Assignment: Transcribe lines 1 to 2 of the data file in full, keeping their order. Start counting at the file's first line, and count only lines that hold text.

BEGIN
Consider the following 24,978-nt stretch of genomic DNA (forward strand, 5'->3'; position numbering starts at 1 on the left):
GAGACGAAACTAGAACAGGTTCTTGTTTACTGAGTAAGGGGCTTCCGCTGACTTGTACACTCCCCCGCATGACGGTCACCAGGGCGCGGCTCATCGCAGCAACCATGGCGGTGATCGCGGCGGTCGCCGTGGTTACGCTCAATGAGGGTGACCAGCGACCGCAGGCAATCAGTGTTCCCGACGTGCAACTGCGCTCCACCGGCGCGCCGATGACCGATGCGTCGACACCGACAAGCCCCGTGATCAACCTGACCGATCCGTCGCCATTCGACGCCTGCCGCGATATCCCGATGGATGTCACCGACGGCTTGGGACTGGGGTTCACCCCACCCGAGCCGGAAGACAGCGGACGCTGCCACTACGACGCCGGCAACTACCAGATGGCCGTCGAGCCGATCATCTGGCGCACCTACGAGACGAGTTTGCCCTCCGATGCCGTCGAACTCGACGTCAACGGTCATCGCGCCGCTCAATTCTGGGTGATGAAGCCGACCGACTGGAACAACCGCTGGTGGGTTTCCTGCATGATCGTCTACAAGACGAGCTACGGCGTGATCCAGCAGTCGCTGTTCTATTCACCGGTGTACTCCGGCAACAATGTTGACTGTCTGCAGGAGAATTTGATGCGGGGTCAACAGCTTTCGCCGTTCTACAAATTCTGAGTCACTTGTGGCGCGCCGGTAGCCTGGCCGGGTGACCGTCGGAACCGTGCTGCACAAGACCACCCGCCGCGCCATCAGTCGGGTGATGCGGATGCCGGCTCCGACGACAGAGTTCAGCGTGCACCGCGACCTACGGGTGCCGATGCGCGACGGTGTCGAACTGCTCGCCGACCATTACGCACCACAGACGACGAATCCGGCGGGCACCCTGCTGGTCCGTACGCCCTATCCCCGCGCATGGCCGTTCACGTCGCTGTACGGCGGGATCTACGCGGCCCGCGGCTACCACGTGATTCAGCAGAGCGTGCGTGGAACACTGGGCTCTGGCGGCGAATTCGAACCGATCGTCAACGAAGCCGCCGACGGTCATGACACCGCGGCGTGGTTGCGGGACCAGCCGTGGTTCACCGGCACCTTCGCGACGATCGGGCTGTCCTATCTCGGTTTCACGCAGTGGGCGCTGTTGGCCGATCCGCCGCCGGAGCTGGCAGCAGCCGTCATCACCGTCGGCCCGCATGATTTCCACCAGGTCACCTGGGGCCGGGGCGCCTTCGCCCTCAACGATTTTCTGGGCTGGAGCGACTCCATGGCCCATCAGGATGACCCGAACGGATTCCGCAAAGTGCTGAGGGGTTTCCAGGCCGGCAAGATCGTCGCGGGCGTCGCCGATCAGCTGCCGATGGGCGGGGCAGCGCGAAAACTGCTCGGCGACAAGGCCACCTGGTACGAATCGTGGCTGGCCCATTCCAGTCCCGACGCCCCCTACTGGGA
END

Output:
Consider the following 24,978-nt stretch of genomic DNA (forward strand, 5'->3'; position numbering starts at 1 on the left):
GAGACGAAACTAGAACAGGTTCTTGTTTACTGAGTAAGGGGCTTCCGCTGACTTGTACACTCCCCCGCATGACGGTCACCAGGGCGCGGCTCATCGCAGCAACCATGGCGGTGATCGCGGCGGTCGCCGTGGTTACGCTCAATGAGGGTGACCAGCGACCGCAGGCAATCAGTGTTCCCGACGTGCAACTGCGCTCCACCGGCGCGCCGATGACCGATGCGTCGACACCGACAAGCCCCGTGATCAACCTGACCGATCCGTCGCCATTCGACGCCTGCCGCGATATCCCGATGGATGTCACCGACGGCTTGGGACTGGGGTTCACCCCACCCGAGCCGGAAGACAGCGGACGCTGCCACTACGACGCCGGCAACTACCAGATGGCCGTCGAGCCGATCATCTGGCGCACCTACGAGACGAGTTTGCCCTCCGATGCCGTCGAACTCGACGTCAACGGTCATCGCGCCGCTCAATTCTGGGTGATGAAGCCGACCGACTGGAACAACCGCTGGTGGGTTTCCTGCATGATCGTCTACAAGACGAGCTACGGCGTGATCCAGCAGTCGCTGTTCTATTCACCGGTGTACTCCGGCAACAATGTTGACTGTCTGCAGGAGAATTTGATGCGGGGTCAACAGCTTTCGCCGTTCTACAAATTCTGAGTCACTTGTGGCGCGCCGGTAGCCTGGCCGGGTGACCGTCGGAACCGTGCTGCACAAGACCACCCGCCGCGCCATCAGTCGGGTGATGCGGATGCCGGCTCCGACGACAGAGTTCAGCGTGCACCGCGACCTACGGGTGCCGATGCGCGACGGTGTCGAACTGCTCGCCGACCATTACGCACCACAGACGACGAATCCGGCGGGCACCCTGCTGGTCCGTACGCCCTATCCCCGCGCATGGCCGTTCACGTCGCTGTACGGCGGGATCTACGCGGCCCGCGGCTACCACGTGATTCAGCAGAGCGTGCGTGGAACACTGGGCTCTGGCGGCGAATTCGAACCGATCGTCAACGAAGCCGCCGACGGTCATGACACCGCGGCGTGGTTGCGGGACCAGCCGTGGTTCACCGGCACCTTCGCGACGATCGGGCTGTCCTATCTCGGTTTCACGCAGTGGGCGCTGTTGGCCGATCCGCCGCCGGAGCTGGCAGCAGCCGTCATCACCGTCGGCCCGCATGATTTCCACCAGGTCACCTGGGGCCGGGGCGCCTTCGCCCTCAACGATTTTCTGGGCTGGAGCGACTCCATGGCCCATCAGGATGACCCGAACGGATTCCGCAAAGTGCTGAGGGGTTTCCAGGCCGGCAAGATCGTCGCGGGCGTCGCCGATCAGCTGCCGATGGGCGGGGCAGCGCGAAAACTGCTCGGCGACAAGGCCACCTGGTACGAATCGTGGCTGGCCCATTCCAGTCCCGACGCCCCCTACTGGGA